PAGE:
Since Amazon introduced the Kindle in 2007, e-book sales have surged. They represented just 2 percent of all titles sold in the United States that year, but soared to 25 percent last year.
In 2010, about 114 million e-books were sold at a total cost of $441.3 million.
Holder told a Justice Department news conference that “we believe that consumers paid millions of dollars more for some of the most popular titles” as a result of the alleged conspiracy. Pozen said the scheme added an average of $2 to $3 to the prices of individual e-books.
Connecticut Attorney General George Jepsen said the individual book markups went as high as $5 and the total cost to consumers was more than $100 million since April 2010, when the scheme allegedly took effect.
The government lawsuits did not disclose individual titles whose prices were allegedly jacked up. The Fey, Tebow, Richards and Isaacson books all came out in electronic versions from the named publishers after April 2010.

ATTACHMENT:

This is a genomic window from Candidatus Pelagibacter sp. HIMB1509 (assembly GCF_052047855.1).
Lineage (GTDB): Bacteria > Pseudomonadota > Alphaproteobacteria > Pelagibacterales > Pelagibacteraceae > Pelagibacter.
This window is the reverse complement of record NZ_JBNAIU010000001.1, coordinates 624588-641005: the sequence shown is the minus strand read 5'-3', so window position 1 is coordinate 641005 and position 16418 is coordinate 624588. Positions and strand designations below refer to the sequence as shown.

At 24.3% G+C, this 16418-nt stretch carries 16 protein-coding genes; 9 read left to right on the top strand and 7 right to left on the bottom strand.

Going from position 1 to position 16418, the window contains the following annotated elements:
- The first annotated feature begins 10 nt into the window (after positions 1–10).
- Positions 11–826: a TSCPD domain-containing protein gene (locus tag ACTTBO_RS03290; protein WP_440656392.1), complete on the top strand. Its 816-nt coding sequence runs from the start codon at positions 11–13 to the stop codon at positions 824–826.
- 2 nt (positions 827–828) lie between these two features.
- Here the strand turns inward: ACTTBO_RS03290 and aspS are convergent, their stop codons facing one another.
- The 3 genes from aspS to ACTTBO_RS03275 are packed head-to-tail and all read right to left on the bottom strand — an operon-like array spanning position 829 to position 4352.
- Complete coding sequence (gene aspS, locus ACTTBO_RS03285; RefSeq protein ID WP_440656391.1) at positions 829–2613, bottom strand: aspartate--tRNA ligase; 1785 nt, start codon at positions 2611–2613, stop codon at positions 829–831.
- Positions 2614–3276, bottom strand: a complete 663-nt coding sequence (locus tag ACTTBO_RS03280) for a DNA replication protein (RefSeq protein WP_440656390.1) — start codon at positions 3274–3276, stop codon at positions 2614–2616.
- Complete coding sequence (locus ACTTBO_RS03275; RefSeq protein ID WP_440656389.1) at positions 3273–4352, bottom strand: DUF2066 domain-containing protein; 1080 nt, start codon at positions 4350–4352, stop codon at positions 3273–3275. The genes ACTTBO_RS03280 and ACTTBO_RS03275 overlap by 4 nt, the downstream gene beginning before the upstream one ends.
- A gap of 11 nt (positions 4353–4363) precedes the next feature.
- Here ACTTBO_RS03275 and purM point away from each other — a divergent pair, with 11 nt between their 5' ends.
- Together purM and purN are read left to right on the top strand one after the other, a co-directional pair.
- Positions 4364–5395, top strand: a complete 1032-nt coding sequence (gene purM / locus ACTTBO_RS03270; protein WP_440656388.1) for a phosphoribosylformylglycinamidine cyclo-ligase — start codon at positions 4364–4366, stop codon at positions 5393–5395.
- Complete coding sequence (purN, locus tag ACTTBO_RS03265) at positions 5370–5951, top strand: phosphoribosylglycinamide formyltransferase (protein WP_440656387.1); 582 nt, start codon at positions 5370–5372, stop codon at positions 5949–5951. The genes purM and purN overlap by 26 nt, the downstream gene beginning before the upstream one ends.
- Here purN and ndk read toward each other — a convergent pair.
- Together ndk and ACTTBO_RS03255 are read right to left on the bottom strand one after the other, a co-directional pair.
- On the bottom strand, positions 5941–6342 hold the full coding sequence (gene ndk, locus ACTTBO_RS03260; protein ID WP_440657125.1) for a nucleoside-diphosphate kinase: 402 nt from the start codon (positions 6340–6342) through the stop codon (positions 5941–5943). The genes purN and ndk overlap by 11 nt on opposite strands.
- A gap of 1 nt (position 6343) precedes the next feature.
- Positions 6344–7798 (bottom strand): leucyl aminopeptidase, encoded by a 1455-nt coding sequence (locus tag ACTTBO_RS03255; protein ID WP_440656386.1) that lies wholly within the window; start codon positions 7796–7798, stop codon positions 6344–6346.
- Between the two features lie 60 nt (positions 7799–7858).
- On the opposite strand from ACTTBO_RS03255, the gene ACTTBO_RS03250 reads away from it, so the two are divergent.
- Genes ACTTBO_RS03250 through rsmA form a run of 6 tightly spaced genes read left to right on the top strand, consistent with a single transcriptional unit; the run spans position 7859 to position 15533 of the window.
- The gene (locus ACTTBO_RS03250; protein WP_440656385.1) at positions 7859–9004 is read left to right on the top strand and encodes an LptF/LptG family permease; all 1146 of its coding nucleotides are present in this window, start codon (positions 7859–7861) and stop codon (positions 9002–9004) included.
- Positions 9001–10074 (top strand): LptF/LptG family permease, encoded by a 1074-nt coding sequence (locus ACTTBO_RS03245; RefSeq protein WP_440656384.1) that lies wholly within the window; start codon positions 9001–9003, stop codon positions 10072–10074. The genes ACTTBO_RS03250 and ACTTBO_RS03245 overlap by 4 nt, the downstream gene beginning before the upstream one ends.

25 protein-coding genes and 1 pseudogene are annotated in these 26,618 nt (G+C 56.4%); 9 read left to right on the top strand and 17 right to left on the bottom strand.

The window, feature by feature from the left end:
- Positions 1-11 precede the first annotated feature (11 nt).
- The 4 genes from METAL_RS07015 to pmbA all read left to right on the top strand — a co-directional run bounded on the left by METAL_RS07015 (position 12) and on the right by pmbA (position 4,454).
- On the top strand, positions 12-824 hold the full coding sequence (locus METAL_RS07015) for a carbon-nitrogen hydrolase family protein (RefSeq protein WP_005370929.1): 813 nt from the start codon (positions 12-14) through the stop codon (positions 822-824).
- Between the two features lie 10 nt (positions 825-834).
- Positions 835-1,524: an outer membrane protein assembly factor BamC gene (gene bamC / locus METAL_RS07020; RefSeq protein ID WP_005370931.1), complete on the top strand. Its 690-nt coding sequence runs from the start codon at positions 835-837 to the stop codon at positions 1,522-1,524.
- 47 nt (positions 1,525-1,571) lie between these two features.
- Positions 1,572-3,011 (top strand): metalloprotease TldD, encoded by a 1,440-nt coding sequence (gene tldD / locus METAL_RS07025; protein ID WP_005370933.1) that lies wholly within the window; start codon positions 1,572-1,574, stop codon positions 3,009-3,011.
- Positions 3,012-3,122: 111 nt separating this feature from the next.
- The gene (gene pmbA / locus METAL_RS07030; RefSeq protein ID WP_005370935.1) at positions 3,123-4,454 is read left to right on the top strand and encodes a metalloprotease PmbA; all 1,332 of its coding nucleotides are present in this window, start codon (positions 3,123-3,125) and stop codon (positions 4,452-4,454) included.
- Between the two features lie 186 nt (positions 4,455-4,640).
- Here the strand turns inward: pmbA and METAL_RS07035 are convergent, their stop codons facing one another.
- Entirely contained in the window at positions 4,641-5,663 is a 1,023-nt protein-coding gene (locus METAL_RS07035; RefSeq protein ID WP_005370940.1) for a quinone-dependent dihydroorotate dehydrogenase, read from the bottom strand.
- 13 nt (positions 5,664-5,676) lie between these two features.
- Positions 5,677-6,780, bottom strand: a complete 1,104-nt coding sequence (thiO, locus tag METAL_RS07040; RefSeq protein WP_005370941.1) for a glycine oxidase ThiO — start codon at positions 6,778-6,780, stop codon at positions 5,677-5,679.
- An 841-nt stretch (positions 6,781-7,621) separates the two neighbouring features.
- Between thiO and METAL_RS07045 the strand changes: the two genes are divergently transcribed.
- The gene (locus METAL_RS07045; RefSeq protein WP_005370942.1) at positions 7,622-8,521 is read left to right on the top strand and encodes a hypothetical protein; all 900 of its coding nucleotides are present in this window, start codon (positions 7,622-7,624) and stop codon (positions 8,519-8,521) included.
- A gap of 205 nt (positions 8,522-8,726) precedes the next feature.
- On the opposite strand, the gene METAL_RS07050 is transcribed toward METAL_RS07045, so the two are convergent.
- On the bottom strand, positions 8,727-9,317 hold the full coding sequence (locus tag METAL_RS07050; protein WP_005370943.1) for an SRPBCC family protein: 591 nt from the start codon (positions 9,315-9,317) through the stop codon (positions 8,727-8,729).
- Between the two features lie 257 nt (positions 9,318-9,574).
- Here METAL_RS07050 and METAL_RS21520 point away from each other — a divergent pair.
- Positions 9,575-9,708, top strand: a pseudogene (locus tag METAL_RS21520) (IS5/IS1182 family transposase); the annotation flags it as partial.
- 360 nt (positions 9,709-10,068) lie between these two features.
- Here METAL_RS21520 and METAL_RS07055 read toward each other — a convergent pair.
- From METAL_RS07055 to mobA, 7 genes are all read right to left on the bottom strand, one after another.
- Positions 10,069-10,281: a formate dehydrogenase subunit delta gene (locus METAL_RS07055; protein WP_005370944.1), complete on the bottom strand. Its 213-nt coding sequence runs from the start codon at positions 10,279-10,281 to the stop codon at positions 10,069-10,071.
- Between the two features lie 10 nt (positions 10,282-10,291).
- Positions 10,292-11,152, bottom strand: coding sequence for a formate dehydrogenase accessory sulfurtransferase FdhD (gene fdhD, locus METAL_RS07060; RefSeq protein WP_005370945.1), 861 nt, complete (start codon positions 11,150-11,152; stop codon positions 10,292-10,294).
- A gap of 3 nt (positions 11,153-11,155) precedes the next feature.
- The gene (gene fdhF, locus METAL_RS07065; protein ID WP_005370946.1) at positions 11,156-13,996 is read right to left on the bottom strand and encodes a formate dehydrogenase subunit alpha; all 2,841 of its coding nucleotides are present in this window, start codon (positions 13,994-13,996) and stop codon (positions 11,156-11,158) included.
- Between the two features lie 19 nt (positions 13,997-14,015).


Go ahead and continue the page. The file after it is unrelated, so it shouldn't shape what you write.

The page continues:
According to Pozen, Apple’s Steve Jobs told publishers involved in the alleged conspiracy that “the customer pays a little more, but that’s what you want anyway.”
The lawsuit said the effort to get e-book prices increased by Amazon.com came as Apple was preparing to launch the iPad. The government said the conspirators agreed that instead of selling books to retailers and letting them decide what retail price to charge, the publishers would convert the retailers into “agents” who could sell their books but not alter the publisher-set retail price. The scheme called for Apple to be guaranteed a 30 percent commission on each e-book it sold, the lawsuit said.
“To effectuate their conspiracy, the publisher defendants teamed up with defendant Apple, which shared the same goal of restraining retail price competition in the sale of e-books,” the lawsuit said.